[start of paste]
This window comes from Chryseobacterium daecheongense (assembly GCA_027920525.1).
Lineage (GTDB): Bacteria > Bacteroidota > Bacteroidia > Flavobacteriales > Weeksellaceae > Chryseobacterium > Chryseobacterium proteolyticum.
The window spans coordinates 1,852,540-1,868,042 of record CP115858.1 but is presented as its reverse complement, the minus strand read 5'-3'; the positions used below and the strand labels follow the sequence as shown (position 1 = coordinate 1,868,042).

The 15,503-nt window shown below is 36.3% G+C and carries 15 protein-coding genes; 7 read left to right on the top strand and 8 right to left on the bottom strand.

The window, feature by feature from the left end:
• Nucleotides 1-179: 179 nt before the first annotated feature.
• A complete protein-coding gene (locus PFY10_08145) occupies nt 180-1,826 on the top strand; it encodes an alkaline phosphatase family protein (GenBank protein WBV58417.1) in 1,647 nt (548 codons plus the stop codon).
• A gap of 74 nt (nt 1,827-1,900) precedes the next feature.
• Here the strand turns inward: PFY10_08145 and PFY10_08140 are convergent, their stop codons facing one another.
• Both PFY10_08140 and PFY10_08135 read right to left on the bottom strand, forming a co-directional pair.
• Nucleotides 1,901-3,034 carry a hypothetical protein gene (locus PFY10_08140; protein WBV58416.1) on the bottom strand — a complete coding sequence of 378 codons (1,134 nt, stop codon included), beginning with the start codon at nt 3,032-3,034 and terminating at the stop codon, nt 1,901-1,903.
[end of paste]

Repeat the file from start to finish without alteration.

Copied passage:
This window comes from Chryseobacterium daecheongense (assembly GCA_027920525.1).
Lineage (GTDB): Bacteria > Bacteroidota > Bacteroidia > Flavobacteriales > Weeksellaceae > Chryseobacterium > Chryseobacterium proteolyticum.
The window spans coordinates 1,852,540-1,868,042 of record CP115858.1 but is presented as its reverse complement, the minus strand read 5'-3'; the positions used below and the strand labels follow the sequence as shown (position 1 = coordinate 1,868,042).

The 15,503-nt window shown below is 36.3% G+C and carries 15 protein-coding genes; 7 read left to right on the top strand and 8 right to left on the bottom strand.

The window, feature by feature from the left end:
• Nucleotides 1-179: 179 nt before the first annotated feature.
• A complete protein-coding gene (locus PFY10_08145) occupies nt 180-1,826 on the top strand; it encodes an alkaline phosphatase family protein (GenBank protein WBV58417.1) in 1,647 nt (548 codons plus the stop codon).
• A gap of 74 nt (nt 1,827-1,900) precedes the next feature.
• Here the strand turns inward: PFY10_08145 and PFY10_08140 are convergent, their stop codons facing one another.
• Both PFY10_08140 and PFY10_08135 read right to left on the bottom strand, forming a co-directional pair.
• Nucleotides 1,901-3,034 carry a hypothetical protein gene (locus PFY10_08140; protein WBV58416.1) on the bottom strand — a complete coding sequence of 378 codons (1,134 nt, stop codon included), beginning with the start codon at nt 3,032-3,034 and terminating at the stop codon, nt 1,901-1,903.